Revealed: the duties behind nations oldest Crown office
The 130-plus people who attended Thursdays 29th annual charter anniversary luncheon of the Inner Wheel Club of Ashbourne and district were given a first hand account of what is involved, by Miss Jane Walker-Okeover, who was High Sheriff of Derbyshire 2001/02.
In this role Miss Walker-Okeover was following in the footsteps of her father, the late Sir Ian Walker-Okeover, High Sheriff in 1936 whose photograph she had put on display along with her dress and hat and other regalia.
Miss Walker-Okeover explained that High Sheriff was the oldest secular office under the Crown, the holder appointed by the Sovereign, the duties mostly formal and traditional with all writs issued in the name of the High Sheriff; being returning officer at general elections; looking after the well being of circuit judges and giving support to the Police, Fire Service, Ambulance Service, Probation Service and so on. It is unpaid and non-political.
Miss Walker-Okeover explained that in the past High Sheriffs were very powerful. In the days when there was no police they could raise a hue and cry and posse and collect taxes. The high Sheriff was the most important person in the county until Edward VII brought about a change in 1908 when Lord Lieutenants - who came into being in 1547 - took precedence.
Miss Walker-Okeover explained how the High Sheriff appoints an under-sheriff and a chaplain, the latter in her case being the Rev Ian Aldersley, her own Vicar from Osmaston.
She spoke in detail about the legal service held each October in Derby Cathedral, which celebrates law and order, and of how the various aspects had been put together - music, hymns, readings, prayers.
During a detailed account Miss Walker-Okeover explained about the swearing in ceremony which in her case had taken place at Callow Hall and of the need to appoint a secretary, driver and cook.
As law and order had been her province she had attended court a number of times, sitting with the judge but taking no part.
"There were some terribly sad cases of young people with drink and drug problems. Still they all breed, with children here there and everywhere and you wonder for the next generation that the process is going to repeat itself."
Judges, she explained, could also give rewards to people who had helped the police in catching criminals and she recalled the presentation of one bravery award to two young men who had rescued a woman from a burning house. But the woman was not pleased because she had been trying to commit suicide and ran back into the house, only for the young men to rescue her again.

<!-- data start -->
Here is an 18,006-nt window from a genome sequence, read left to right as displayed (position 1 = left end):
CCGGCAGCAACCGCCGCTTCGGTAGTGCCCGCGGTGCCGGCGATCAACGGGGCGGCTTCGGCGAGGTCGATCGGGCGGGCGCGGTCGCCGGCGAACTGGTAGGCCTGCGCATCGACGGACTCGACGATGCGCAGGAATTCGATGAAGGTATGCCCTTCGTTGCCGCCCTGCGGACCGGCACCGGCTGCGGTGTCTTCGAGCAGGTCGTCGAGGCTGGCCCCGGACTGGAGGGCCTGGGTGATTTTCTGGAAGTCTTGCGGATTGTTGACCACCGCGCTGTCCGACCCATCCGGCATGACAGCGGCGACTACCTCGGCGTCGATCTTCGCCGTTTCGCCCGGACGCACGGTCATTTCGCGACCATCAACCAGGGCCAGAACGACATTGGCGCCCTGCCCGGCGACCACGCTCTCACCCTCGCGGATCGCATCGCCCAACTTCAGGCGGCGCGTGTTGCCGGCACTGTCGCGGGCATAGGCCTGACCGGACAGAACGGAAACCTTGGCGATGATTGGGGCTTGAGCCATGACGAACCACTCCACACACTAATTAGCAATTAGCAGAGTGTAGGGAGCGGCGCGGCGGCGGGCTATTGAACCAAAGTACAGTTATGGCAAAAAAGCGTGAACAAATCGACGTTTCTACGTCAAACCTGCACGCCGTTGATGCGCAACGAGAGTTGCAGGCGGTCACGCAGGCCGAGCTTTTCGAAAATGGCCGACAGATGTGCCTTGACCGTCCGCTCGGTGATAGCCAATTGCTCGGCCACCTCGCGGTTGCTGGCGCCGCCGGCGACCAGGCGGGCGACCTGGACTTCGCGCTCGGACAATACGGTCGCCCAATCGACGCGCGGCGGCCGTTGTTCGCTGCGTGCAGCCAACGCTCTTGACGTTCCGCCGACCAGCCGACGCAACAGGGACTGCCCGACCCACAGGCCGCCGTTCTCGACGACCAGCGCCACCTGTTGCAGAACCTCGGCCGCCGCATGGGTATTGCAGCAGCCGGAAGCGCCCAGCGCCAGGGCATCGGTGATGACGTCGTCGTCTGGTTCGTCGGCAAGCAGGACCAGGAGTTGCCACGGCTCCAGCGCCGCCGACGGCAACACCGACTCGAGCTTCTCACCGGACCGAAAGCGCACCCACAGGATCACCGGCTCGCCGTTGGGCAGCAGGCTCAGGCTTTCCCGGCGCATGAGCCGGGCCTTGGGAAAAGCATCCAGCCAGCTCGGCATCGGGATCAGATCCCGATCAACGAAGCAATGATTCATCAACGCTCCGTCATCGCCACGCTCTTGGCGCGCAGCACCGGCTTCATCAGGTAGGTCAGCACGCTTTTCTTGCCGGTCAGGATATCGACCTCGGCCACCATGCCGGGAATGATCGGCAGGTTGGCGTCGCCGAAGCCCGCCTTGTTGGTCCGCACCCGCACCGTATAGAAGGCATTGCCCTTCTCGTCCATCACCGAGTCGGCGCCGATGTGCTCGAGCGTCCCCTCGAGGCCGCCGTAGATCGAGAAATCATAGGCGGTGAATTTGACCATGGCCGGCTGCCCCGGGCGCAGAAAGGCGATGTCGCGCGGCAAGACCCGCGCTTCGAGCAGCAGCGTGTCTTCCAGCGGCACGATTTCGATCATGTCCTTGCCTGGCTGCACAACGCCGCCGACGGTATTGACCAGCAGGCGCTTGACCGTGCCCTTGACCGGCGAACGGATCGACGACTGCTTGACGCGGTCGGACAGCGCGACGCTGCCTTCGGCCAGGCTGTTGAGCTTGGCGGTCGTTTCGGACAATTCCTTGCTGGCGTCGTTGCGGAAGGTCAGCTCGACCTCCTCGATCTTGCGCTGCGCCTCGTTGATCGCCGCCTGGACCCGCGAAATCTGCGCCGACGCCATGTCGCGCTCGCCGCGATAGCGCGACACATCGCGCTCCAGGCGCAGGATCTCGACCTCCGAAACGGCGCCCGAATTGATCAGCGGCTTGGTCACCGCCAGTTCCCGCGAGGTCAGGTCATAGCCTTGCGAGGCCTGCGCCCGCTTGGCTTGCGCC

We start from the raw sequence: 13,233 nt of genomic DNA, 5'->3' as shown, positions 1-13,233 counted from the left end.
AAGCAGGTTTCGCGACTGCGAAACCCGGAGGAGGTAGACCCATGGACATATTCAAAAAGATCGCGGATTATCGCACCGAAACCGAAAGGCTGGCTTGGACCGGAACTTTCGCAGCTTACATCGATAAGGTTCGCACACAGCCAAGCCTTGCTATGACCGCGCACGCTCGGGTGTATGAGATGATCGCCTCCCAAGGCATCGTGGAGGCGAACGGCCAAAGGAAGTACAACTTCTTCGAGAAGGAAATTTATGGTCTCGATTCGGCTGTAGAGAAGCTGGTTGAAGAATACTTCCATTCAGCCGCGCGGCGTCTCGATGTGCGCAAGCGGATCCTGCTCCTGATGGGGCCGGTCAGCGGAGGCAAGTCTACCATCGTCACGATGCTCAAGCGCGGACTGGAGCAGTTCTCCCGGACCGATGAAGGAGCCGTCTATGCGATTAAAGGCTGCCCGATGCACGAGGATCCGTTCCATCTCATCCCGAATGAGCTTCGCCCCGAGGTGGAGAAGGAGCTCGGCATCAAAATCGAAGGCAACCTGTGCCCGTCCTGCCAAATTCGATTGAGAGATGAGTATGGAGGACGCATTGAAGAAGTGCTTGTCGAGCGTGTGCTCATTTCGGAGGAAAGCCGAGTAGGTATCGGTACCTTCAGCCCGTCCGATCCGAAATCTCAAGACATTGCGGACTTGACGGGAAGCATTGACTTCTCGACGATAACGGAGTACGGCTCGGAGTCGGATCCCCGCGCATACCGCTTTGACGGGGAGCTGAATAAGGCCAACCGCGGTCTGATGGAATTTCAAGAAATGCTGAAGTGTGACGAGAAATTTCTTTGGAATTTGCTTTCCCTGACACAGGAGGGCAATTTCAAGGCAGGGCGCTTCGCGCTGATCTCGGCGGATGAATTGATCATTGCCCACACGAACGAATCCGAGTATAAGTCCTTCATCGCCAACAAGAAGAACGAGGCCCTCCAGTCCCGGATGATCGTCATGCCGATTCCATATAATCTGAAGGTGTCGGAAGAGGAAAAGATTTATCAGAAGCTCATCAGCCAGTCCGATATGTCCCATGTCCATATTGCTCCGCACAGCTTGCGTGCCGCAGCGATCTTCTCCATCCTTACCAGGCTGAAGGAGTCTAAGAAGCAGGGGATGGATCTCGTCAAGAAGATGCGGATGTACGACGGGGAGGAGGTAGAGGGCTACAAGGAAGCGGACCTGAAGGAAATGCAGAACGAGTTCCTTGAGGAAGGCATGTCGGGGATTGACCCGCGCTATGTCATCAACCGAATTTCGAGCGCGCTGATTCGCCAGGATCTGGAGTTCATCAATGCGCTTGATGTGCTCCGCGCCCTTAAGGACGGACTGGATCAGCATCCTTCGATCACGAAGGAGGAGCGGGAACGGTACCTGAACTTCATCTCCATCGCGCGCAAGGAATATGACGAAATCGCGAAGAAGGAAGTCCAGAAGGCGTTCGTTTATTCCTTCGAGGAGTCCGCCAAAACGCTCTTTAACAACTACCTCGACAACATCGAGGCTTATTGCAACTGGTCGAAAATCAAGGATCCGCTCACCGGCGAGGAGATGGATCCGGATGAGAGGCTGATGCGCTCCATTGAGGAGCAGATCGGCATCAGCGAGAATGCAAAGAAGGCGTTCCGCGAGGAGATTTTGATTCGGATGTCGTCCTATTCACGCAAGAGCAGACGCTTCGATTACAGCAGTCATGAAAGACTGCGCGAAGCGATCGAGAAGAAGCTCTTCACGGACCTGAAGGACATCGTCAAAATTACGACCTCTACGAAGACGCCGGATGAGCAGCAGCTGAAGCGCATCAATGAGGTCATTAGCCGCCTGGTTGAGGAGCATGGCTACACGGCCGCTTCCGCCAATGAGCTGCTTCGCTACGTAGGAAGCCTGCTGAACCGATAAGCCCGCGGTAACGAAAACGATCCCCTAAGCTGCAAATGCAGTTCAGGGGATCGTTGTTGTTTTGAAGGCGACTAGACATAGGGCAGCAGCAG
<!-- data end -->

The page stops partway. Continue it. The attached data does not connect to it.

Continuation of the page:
"I said to them it must have been extremely frightening, but in a typical British way one of them said that it had got a bit warm."
Miss Walker-Okeover also spent a day at the magistrates' court and a day with the coroner for whom she had enormous respect. "It was very sad but interesting, for unless you have been unfortunate enough to be involved in a coroner's inquest you may not know anything about it."
As Miss Walker-Okeover's talk continued she explained time she had spent with the Probation Service, the Crown Prosecution Service and the Police and had visited Sudbury Open Prison and Foston Hall, the closed prison for women.
Other duties during her year in office had included accompanying the bailiff with writs signed in her name; a visit to see the Nottinghamshire police horses; the police dogs; and the helicopter which is shared with Nottinghamshire.
She had even spent a day on the police skid-pan, had seen the armed response vehicle; attended the cadets passing out parade; a training morning for special constables and police awards ceremony.
Miss Walker-Okeover said that 10 or 11 years ago High Sheriff David Wigglesworth had become involved in Crimebeat through which five to 25 years olds could put forward ideas for the good of their community. Through a special fund the High Sheriff supported good ideas with grants of up to a maximum of £750 and since Mr Wigglesworth all Derbyshire High Sheriffs had continued this support.
The scheme had also been taken up by many other counties and there was now a national competition for each county's best idea and during her year in office the Derbyshire winner had been third equal nationally.
A seemingly endless list of duties for the High Sheriff, and Miss Walker-Okeover in particular, had also included visiting Fire Service HQ; the Derbyshire Dales general election count until four in the morning; mayor making ceremonies; Beating Retreat and remembrance ceremonies; royal visits; company and industry visits and many more besides.
Mrs Rachel Chipchase, President of Ashbourne Inner Wheel Club, thanked Miss Walker-Okeover for her talk and presented her with a cheque for Crimebeat.